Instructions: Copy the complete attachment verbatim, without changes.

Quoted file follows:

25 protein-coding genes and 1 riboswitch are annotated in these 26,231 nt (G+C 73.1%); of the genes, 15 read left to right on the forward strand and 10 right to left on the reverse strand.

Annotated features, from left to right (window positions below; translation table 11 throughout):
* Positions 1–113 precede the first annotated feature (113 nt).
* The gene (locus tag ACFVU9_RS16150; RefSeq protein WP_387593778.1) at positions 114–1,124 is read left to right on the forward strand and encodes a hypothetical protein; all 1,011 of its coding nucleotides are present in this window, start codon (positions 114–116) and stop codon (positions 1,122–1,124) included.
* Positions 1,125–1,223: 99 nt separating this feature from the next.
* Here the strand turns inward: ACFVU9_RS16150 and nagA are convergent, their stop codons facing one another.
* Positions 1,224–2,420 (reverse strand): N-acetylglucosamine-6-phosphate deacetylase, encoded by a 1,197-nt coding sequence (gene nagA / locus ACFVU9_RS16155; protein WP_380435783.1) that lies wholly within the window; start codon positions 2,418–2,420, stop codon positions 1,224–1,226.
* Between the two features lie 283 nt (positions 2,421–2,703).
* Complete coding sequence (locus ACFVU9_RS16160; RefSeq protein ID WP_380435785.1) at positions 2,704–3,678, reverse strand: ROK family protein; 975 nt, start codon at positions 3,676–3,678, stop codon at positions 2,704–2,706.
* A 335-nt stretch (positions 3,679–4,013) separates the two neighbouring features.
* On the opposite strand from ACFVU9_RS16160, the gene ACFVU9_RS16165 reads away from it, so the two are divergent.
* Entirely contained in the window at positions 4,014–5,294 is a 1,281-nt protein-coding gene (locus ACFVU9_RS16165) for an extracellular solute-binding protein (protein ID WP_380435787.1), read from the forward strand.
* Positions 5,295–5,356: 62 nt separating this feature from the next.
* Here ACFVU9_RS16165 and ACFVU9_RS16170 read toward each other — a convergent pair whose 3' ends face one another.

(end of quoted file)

25 protein-coding genes and 1 riboswitch are annotated in these 26,231 nt (G+C 73.1%); of the genes, 15 read left to right on the forward strand and 10 right to left on the reverse strand.

Annotated features, from left to right (window positions below; translation table 11 throughout):
* Positions 1–113 precede the first annotated feature (113 nt).
* The gene (locus tag ACFVU9_RS16150; RefSeq protein WP_387593778.1) at positions 114–1,124 is read left to right on the forward strand and encodes a hypothetical protein; all 1,011 of its coding nucleotides are present in this window, start codon (positions 114–116) and stop codon (positions 1,122–1,124) included.
* Positions 1,125–1,223: 99 nt separating this feature from the next.
* Here the strand turns inward: ACFVU9_RS16150 and nagA are convergent, their stop codons facing one another.
* Positions 1,224–2,420 (reverse strand): N-acetylglucosamine-6-phosphate deacetylase, encoded by a 1,197-nt coding sequence (gene nagA / locus ACFVU9_RS16155; protein WP_380435783.1) that lies wholly within the window; start codon positions 2,418–2,420, stop codon positions 1,224–1,226.
* Between the two features lie 283 nt (positions 2,421–2,703).
* Complete coding sequence (locus ACFVU9_RS16160; RefSeq protein ID WP_380435785.1) at positions 2,704–3,678, reverse strand: ROK family protein; 975 nt, start codon at positions 3,676–3,678, stop codon at positions 2,704–2,706.
* A 335-nt stretch (positions 3,679–4,013) separates the two neighbouring features.
* On the opposite strand from ACFVU9_RS16160, the gene ACFVU9_RS16165 reads away from it, so the two are divergent.
* Entirely contained in the window at positions 4,014–5,294 is a 1,281-nt protein-coding gene (locus ACFVU9_RS16165) for an extracellular solute-binding protein (protein ID WP_380435787.1), read from the forward strand.
* Positions 5,295–5,356: 62 nt separating this feature from the next.
* Here ACFVU9_RS16165 and ACFVU9_RS16170 read toward each other — a convergent pair whose 3' ends face one another.